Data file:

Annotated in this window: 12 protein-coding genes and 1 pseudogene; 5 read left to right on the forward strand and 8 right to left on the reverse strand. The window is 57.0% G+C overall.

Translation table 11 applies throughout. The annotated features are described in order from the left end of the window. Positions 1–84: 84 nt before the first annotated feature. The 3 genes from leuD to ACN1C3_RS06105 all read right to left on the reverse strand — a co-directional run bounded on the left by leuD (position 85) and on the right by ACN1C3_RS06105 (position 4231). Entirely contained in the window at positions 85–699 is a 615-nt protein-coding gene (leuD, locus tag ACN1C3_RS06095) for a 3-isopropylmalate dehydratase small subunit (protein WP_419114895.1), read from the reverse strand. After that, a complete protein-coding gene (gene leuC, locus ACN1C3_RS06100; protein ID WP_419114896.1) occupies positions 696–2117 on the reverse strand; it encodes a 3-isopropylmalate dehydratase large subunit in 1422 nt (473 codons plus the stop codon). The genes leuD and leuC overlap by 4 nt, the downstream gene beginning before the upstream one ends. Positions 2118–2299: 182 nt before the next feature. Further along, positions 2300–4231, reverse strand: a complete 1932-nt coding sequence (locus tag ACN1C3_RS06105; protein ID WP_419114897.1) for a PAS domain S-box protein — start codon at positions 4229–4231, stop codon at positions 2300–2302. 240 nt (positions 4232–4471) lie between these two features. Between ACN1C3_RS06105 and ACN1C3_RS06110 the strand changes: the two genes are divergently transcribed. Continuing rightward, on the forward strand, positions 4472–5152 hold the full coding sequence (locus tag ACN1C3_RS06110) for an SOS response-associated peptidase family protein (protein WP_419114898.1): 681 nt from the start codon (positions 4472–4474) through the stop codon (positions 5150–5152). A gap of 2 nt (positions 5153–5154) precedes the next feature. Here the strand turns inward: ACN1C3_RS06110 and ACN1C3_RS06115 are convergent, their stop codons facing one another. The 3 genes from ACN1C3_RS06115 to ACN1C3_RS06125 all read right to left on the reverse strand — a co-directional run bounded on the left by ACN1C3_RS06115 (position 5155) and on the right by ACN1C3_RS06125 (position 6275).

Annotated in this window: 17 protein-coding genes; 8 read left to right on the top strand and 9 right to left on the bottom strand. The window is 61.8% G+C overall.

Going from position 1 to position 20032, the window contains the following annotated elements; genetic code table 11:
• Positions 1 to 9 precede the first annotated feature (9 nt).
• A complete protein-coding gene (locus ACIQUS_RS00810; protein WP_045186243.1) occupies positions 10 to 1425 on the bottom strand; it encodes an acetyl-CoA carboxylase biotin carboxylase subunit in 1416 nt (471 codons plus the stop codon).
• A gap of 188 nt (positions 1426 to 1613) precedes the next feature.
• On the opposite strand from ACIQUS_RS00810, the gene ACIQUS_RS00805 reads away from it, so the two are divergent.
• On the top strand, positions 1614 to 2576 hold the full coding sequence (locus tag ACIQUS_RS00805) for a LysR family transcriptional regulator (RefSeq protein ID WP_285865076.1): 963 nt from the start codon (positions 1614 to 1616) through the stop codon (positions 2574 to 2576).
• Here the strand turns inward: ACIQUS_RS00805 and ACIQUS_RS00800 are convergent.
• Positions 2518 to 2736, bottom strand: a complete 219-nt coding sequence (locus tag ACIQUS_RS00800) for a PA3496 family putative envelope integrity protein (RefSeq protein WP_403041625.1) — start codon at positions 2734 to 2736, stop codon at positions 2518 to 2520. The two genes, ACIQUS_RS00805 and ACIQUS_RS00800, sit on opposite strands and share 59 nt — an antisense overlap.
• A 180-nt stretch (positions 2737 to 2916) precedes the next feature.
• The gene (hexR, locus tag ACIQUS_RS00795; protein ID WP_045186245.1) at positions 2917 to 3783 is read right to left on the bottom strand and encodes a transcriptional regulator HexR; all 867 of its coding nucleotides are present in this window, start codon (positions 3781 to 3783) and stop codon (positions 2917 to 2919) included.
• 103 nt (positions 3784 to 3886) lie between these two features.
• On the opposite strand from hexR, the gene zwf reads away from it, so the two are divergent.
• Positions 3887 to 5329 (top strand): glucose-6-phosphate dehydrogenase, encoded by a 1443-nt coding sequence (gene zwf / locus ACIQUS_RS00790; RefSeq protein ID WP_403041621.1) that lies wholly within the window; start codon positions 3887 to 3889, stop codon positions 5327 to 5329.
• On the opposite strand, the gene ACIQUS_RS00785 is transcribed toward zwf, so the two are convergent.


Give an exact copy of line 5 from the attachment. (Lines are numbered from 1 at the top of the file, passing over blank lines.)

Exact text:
• Positions 1 to 9 precede the first annotated feature (9 nt).